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class Program
{
    static void Main(string[] args)
    {
        List<string> aList = new List<string>();
        List<string> bList = new List<string>();
        List<string> answerList = new List<string>();
        aList.Add("and");
        aList.Add("and");
        aList.Add("AND");
        aList.Add("And");
        aList.Add("not");
        aList.Add("noT");
        bList.Add("NOt");
        answerList = aList.Except(bList, StringComparer.InvariantCultureIgnoreCase).ToList();

        foreach (var word in answerList)
        {
            Console.WriteLine(word);
        }
    }

The expected behavior of the above program is to remove all the occurrences of "not" in aList and return {and, and, AND, And}. It seems "StringComparer.InvariantCultureIgnoreCase" has removed all the duplicates of the word "and" and returned just one occurrence of {and} in answerList.

share|improve this question
up vote 1 down vote accepted

From the documentation of Except() (emphasis mine):

Produces the set difference of two sequences by using the default equality comparer to compare values.

So, Except() returns a set, which means it returns each string at most once. And since you're telling it that case should be ignored, you're getting the output you're getting.

To work around that, use a method that doesn't operate on sets, like Where():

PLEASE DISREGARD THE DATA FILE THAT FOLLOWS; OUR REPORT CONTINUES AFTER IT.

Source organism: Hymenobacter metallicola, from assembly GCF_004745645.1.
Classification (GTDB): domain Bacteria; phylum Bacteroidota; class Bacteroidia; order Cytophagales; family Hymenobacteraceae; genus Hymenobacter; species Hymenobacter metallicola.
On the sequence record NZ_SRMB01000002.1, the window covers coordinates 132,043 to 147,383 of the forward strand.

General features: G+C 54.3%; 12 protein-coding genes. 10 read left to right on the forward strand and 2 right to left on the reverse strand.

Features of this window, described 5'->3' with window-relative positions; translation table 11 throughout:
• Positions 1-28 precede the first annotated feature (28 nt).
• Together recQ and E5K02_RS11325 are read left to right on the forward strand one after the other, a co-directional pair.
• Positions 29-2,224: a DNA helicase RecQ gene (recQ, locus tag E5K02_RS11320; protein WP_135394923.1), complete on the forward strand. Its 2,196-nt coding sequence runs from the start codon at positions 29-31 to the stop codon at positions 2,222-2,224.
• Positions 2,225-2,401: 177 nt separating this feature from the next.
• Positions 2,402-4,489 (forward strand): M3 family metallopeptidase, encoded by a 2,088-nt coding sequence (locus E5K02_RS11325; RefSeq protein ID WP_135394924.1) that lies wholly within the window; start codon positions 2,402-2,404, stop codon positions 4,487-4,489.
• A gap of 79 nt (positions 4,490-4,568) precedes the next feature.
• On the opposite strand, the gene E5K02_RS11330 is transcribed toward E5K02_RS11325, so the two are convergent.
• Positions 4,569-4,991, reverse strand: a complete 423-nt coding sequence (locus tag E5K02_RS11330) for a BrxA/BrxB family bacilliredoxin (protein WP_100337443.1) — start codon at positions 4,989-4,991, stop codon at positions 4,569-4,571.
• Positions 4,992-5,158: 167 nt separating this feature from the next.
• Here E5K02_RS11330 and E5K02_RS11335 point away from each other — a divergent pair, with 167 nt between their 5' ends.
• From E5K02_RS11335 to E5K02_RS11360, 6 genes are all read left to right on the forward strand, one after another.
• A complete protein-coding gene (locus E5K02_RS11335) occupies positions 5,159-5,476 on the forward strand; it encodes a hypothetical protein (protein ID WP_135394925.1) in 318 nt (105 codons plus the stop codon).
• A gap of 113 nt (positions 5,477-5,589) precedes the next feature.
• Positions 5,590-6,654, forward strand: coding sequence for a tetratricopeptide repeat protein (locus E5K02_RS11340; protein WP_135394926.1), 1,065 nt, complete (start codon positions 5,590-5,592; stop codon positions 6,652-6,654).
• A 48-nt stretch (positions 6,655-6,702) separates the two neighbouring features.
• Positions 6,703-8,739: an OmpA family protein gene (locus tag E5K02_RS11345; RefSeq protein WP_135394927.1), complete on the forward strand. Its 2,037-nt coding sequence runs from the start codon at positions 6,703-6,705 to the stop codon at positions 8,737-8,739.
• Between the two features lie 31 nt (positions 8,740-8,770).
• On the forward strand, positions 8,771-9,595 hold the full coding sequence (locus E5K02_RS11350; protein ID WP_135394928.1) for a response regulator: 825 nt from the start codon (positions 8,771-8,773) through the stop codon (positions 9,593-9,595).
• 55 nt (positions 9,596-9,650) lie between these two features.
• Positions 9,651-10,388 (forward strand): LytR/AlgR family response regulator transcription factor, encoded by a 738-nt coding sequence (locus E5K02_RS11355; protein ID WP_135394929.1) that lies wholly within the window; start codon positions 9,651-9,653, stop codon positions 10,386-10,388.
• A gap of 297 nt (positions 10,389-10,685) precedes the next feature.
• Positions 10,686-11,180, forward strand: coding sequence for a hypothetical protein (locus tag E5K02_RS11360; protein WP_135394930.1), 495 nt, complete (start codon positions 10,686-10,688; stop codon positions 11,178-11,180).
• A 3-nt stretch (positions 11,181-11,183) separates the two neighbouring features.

answerList = aList.Where(
    a => !blist.Contains(a, StringComparer.InvariantCultureIgnoreCase))
    .ToList();

This approach is slow (O(a · b)) when compared with Except() (O(a + b)), but that shouldn't be a problem for short sequences.

share|improve this answer
    
Thank you for your detailed explanation. Accepting your answer since you have given the work around. – Sathish Chandran Feb 2 '13 at 2:00

This is the result I intuitively would expect.

Except returns the set difference, and you explicitly state that you want case insensitive comparison to be used.

share|improve this answer
    
Thank you for your reply. Are you trying to tell that what results actually we get is unexpected? Do you have any idea why this is so? – Sathish Chandran Feb 2 '13 at 1:38
1  
No, what I'm saying is that Except is a set operation - it treats the input as a set. In a set each value is either included or excluded - there can be no duplicates. – 500 - Internal Server Error Feb 2 '13 at 1:41
    
Thank you :) .. – Sathish Chandran Feb 2 '13 at 1:58

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